Improved technology and a little help from the Kansas Legislature convinced Jeff St. Clair that the time was right to start a solar energy business.
“It has now become affordable,” he said. “It is now viable for the mainstream.”
His business, Innovative Renewable Resource, designs and installs solar power and wind generation systems and also works on “green” construction projects.
St. Clair was in the prefabricated construction business from 1975 to 2012, including more than a decade as owner of Central Kansas Truss. He also owned St. Clair Design, a drafting and design service.
His first venture into green power was putting wind generators and solar panels on his house and barn outside Valley Center.
“I had done two projects of my own with both solar and wind power, and just with the research I did on my own saw the advantages (compared) to ‘brown power’ with all the coal and natural gas,” he said. “Just in the last five or six years, the costs have gone down so much that it really makes it feasible right now. Technology has come around.”
The devices supply about 75 percent of his family’s household power, he said.
Before going into the renewable energy business, he waited for state lawmakers to approve legislation that required utilities to credit customers for excess power the customers generate. That happened in 2009.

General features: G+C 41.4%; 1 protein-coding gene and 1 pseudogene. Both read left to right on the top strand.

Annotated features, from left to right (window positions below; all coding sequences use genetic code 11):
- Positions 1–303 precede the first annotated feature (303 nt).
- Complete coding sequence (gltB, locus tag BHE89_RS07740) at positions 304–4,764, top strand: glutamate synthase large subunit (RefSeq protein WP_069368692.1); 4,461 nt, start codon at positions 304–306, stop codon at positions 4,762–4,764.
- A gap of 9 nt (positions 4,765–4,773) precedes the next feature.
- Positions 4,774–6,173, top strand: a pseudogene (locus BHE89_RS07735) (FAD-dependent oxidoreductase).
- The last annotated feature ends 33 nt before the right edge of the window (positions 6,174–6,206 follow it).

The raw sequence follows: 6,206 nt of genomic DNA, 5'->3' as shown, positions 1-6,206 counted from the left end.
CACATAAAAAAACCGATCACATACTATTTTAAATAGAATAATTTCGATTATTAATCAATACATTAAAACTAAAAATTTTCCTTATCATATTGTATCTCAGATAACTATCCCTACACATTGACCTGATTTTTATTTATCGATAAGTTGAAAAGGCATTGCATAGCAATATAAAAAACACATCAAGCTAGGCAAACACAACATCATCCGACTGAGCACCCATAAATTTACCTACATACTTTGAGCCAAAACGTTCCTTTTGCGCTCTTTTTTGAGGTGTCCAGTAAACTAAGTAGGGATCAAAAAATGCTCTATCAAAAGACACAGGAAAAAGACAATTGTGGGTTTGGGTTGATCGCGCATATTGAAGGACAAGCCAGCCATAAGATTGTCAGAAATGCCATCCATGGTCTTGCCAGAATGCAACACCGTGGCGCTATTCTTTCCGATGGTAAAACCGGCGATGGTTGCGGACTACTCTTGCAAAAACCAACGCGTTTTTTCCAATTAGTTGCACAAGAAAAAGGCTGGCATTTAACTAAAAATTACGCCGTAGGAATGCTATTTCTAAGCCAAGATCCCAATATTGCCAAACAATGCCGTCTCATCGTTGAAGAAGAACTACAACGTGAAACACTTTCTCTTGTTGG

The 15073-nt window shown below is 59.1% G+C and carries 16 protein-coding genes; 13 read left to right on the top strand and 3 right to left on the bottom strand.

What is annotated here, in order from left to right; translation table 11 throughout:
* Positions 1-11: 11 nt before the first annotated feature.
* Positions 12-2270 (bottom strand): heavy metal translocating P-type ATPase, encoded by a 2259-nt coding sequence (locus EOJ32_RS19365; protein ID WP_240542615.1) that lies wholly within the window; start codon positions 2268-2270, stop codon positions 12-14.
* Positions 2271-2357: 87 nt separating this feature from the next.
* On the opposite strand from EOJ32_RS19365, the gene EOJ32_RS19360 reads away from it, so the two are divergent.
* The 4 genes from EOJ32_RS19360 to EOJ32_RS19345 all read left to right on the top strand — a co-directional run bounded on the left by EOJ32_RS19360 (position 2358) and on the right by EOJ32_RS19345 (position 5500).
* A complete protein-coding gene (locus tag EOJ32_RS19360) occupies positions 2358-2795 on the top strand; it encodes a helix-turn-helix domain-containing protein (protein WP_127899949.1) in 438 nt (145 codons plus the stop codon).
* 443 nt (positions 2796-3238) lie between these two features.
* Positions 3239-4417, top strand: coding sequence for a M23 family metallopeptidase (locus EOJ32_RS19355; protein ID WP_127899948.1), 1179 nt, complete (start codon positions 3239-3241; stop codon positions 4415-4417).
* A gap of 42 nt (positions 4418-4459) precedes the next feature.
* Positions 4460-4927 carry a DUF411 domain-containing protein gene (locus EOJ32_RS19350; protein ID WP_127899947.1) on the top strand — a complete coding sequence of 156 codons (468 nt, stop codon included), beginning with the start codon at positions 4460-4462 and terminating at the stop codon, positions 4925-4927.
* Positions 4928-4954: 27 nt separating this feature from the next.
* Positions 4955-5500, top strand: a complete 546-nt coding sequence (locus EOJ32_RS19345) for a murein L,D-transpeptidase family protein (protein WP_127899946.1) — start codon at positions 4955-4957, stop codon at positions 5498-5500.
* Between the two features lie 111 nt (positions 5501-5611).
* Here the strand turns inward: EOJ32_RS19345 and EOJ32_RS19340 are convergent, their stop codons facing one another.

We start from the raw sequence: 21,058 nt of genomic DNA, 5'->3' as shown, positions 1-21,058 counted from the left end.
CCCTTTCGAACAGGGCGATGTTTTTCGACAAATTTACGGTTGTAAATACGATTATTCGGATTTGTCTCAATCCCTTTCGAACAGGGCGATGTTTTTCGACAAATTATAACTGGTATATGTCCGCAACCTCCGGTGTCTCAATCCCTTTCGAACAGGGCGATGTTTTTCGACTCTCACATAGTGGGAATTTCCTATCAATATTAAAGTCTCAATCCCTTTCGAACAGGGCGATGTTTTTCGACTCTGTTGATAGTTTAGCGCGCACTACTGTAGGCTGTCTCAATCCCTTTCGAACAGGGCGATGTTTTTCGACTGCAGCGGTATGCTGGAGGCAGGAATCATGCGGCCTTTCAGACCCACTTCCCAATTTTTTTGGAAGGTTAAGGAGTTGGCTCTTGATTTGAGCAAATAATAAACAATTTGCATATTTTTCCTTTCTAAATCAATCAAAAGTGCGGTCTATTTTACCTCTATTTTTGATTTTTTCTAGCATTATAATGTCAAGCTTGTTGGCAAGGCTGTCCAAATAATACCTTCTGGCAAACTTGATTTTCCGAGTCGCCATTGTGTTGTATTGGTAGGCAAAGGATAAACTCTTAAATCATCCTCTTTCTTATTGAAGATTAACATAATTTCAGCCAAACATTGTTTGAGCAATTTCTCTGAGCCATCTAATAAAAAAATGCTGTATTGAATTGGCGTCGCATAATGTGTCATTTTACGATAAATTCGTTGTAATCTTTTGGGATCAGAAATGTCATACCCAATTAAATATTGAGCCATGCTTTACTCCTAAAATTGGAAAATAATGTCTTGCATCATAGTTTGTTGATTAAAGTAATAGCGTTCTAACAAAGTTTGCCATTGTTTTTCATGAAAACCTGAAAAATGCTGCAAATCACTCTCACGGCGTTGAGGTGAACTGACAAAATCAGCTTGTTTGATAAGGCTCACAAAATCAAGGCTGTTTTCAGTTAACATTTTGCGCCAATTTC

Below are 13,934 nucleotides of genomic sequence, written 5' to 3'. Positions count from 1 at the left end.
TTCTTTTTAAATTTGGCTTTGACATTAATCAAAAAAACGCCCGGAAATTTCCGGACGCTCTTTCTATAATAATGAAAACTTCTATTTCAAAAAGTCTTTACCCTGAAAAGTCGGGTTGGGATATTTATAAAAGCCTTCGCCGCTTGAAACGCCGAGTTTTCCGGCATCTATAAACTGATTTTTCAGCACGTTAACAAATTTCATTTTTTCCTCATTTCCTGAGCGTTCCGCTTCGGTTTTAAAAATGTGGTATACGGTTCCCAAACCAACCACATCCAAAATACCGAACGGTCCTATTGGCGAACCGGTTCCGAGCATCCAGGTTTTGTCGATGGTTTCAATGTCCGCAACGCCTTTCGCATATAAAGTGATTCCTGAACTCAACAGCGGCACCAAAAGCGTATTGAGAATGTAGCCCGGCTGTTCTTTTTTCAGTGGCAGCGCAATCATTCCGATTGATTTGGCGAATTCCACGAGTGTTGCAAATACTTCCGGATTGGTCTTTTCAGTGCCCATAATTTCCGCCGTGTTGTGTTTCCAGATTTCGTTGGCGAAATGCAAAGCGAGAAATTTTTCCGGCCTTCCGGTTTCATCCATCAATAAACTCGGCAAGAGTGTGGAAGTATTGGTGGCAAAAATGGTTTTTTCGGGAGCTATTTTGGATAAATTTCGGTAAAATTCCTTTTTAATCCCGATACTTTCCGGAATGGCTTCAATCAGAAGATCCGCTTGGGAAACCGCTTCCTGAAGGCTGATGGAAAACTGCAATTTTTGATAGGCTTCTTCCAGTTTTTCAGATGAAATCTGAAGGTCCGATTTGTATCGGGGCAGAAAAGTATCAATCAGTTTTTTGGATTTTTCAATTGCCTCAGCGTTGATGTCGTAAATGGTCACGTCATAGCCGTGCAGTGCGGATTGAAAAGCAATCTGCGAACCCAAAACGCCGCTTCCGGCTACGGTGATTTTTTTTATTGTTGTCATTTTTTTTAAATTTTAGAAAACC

“During the day when we’re generating more power than we’re using – the meter’s spinning backwards – we build up a stockpile that’s put back on the grid,” he said. “Then at night, when you’re not generating any, you use what you’re credited.”
Utilities are required to credit up to 100 percent of a customer’s usage. Despite the law, St. Clair said, Kansas remains far behind what many other states are doing to promote renewable energy, and even further behind many European countries.
With tax credits, he said, the systems can pay for themselves in as little as five or six years. The technology is even more cost effective when used on new houses and commercial buildings, he said.
His company can help customers apply for rebates, utility interconnections and government grants related to renewable energy.
For some customers, environmental concerns are at least as important as financial considerations.
“For a lot of people, it makes a difference how power is generated,” St. Clair said. “This is a completely renewable, clean energy.”